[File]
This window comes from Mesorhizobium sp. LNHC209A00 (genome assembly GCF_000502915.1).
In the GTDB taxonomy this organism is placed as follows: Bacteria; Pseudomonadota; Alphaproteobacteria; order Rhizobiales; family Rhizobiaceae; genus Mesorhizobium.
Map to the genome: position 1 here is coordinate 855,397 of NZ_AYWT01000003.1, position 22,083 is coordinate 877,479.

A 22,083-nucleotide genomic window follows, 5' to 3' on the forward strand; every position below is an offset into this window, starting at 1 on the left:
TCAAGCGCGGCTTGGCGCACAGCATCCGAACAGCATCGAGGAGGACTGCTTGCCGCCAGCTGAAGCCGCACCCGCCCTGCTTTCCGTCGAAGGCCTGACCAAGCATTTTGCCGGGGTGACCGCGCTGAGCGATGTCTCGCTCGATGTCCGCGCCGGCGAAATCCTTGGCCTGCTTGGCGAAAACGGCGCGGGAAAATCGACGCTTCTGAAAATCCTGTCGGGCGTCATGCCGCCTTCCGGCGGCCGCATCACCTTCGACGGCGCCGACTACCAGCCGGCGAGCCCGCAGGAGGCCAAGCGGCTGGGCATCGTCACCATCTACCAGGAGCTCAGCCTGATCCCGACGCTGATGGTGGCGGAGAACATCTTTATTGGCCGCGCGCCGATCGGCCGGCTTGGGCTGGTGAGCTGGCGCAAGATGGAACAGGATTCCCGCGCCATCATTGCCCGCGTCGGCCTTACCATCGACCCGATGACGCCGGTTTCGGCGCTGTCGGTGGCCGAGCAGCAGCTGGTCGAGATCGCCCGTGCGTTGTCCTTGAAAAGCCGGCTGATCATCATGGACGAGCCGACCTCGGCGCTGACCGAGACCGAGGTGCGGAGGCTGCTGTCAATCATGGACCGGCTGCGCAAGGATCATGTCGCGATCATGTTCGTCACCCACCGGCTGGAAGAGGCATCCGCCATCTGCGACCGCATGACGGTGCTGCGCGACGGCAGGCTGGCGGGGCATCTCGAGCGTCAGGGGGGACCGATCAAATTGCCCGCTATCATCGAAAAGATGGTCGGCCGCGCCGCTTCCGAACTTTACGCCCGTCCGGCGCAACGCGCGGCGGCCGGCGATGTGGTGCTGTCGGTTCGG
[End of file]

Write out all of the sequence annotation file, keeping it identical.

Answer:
This window comes from Mesorhizobium sp. LNHC209A00 (genome assembly GCF_000502915.1).
In the GTDB taxonomy this organism is placed as follows: Bacteria; Pseudomonadota; Alphaproteobacteria; order Rhizobiales; family Rhizobiaceae; genus Mesorhizobium.
Map to the genome: position 1 here is coordinate 855,397 of NZ_AYWT01000003.1, position 22,083 is coordinate 877,479.

A 22,083-nucleotide genomic window follows, 5' to 3' on the forward strand; every position below is an offset into this window, starting at 1 on the left:
TCAAGCGCGGCTTGGCGCACAGCATCCGAACAGCATCGAGGAGGACTGCTTGCCGCCAGCTGAAGCCGCACCCGCCCTGCTTTCCGTCGAAGGCCTGACCAAGCATTTTGCCGGGGTGACCGCGCTGAGCGATGTCTCGCTCGATGTCCGCGCCGGCGAAATCCTTGGCCTGCTTGGCGAAAACGGCGCGGGAAAATCGACGCTTCTGAAAATCCTGTCGGGCGTCATGCCGCCTTCCGGCGGCCGCATCACCTTCGACGGCGCCGACTACCAGCCGGCGAGCCCGCAGGAGGCCAAGCGGCTGGGCATCGTCACCATCTACCAGGAGCTCAGCCTGATCCCGACGCTGATGGTGGCGGAGAACATCTTTATTGGCCGCGCGCCGATCGGCCGGCTTGGGCTGGTGAGCTGGCGCAAGATGGAACAGGATTCCCGCGCCATCATTGCCCGCGTCGGCCTTACCATCGACCCGATGACGCCGGTTTCGGCGCTGTCGGTGGCCGAGCAGCAGCTGGTCGAGATCGCCCGTGCGTTGTCCTTGAAAAGCCGGCTGATCATCATGGACGAGCCGACCTCGGCGCTGACCGAGACCGAGGTGCGGAGGCTGCTGTCAATCATGGACCGGCTGCGCAAGGATCATGTCGCGATCATGTTCGTCACCCACCGGCTGGAAGAGGCATCCGCCATCTGCGACCGCATGACGGTGCTGCGCGACGGCAGGCTGGCGGGGCATCTCGAGCGTCAGGGGGGACCGATCAAATTGCCCGCTATCATCGAAAAGATGGTCGGCCGCGCCGCTTCCGAACTTTACGCCCGTCCGGCGCAACGCGCGGCGGCCGGCGATGTGGTGCTGTCGGTTCGG